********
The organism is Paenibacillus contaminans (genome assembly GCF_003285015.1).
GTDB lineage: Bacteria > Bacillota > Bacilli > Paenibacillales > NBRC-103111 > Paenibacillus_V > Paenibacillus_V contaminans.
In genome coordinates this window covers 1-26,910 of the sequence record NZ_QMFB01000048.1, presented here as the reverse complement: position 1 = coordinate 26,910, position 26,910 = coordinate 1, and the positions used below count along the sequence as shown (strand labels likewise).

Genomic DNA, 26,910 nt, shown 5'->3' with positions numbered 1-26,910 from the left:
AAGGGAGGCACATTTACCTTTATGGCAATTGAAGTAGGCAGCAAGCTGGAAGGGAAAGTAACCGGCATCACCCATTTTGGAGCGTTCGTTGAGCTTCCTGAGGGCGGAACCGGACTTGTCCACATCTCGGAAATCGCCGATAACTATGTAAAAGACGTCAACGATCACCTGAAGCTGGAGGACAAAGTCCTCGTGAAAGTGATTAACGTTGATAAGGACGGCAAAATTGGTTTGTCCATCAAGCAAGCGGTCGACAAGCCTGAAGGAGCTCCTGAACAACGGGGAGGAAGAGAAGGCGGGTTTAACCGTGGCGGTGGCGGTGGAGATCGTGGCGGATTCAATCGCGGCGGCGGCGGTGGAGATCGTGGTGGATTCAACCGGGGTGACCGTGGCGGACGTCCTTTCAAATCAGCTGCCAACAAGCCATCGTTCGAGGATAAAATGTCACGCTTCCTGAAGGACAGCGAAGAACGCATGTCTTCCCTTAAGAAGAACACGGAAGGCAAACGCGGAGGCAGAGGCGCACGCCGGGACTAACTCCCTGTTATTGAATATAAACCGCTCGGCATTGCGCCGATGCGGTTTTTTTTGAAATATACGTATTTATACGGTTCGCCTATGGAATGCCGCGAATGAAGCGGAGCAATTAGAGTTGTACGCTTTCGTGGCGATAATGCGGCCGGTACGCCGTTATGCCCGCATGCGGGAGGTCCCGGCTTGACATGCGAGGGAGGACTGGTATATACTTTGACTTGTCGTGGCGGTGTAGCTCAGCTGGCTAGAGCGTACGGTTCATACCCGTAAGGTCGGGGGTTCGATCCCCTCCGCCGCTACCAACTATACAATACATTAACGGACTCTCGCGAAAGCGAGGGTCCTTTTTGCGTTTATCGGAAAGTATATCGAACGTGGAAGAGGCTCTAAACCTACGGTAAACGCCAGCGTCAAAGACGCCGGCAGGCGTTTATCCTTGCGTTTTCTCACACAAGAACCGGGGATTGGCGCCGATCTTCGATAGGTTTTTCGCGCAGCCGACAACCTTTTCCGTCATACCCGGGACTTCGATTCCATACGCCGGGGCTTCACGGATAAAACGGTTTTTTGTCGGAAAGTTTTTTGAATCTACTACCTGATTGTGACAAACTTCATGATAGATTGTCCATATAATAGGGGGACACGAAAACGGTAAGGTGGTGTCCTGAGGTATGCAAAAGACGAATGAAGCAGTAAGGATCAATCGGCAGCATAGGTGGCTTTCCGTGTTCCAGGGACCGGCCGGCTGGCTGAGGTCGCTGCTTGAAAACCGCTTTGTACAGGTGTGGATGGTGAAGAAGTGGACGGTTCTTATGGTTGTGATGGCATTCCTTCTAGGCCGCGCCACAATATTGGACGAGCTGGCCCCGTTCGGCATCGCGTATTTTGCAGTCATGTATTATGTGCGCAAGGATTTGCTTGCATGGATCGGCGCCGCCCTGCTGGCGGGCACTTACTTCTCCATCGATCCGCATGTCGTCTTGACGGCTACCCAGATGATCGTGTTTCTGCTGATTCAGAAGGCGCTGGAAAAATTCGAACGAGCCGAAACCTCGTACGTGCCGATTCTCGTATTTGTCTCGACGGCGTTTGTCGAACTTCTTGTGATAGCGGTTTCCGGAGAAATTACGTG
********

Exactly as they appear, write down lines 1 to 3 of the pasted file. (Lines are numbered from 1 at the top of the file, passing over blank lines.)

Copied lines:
The organism is Paenibacillus contaminans (genome assembly GCF_003285015.1).
GTDB lineage: Bacteria > Bacillota > Bacilli > Paenibacillales > NBRC-103111 > Paenibacillus_V > Paenibacillus_V contaminans.
In genome coordinates this window covers 1-26,910 of the sequence record NZ_QMFB01000048.1, presented here as the reverse complement: position 1 = coordinate 26,910, position 26,910 = coordinate 1, and the positions used below count along the sequence as shown (strand labels likewise).